Frequently Asked Questions

Frequently Asked Questions about
New York State University Police at Binghamton

How many police officers does Binghamton University have?

New York State Police at Binghamton University (UPD) has 42 sworn officers who are active 24/7, responding to the approximately 55,000 calls that come into the dispatch desk annually.

Why does the campus need so many officers?

UPD is responsible for the safety of the entire campus — a 930-acre main campus, a 13-acre campus in Johnson City and the University Downtown Center in Binghamton — and a total of 118 buildings to protect. These locations include more than 18,000 students, more than 5,600 faculty and staff, and an estimated 270,000 visitors annually who come to campus for admissions tours, athletic events, performing arts productions, conferences, Commencement ceremonies and more. These numbers compare locally to the Village of Endicott, population 12,828 as of 2017, which has 25 patrol officers, three bike patrol officers, two K-9 officers and a detective division; and the Village of Johnson City, population 14, 508 as of 2017, which has 38 full-time officers.

How has UPD grown with the addition of the University Downtown Center in Binghamton and the Health Sciences Campus in Johnson City?

UPD had 31 sworn officers in 2006, and grew to 34 sworn officers in 2007, following the opening of the University Downtown Center. In May 2018, UPD had grown to 36 sworn officers, and that increased to the current 42 sworn officers following the opening of the School of Pharmacy and Pharmaceutical Sciences at the Health Sciences Campus.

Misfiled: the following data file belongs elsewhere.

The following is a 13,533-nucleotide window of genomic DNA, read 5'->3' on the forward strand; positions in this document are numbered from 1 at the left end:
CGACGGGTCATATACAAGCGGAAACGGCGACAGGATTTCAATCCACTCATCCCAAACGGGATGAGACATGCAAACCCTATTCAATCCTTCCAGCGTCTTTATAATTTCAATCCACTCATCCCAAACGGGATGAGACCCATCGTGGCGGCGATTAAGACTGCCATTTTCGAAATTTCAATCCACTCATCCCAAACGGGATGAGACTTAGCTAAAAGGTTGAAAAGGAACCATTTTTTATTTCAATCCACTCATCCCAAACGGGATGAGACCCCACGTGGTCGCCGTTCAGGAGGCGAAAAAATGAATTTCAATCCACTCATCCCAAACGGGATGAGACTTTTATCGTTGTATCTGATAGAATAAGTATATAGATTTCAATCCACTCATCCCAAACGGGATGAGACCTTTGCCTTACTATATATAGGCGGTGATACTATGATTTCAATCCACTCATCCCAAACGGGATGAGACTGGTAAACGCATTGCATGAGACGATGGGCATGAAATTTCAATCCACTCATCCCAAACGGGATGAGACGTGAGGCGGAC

How diverse is UPD?

Binghamton University has four sworn officers of color and four female officers. Eleven UPD officers hold veterans status.

What does community policing entail?

The community policing model that UPD follows is based upon a collaborative relationship between UPD officers and the campus community, working together to create an environment that fosters community partnership, problem solving and change management. UPD officers are a familiar and approachable presence on campus, participate in campus events and speak to student groups in efforts to identify issues of crime and disorder and work together to solve them.

All UPD officers participate in day-to-day community policing each time they interact with members of the campus community while on patrol. Each service call, each interaction with a crime victim or even suspect, as well as socializing with members of the campus community while on duty can be considered a form of community policing.

What do Binghamton University police officers do?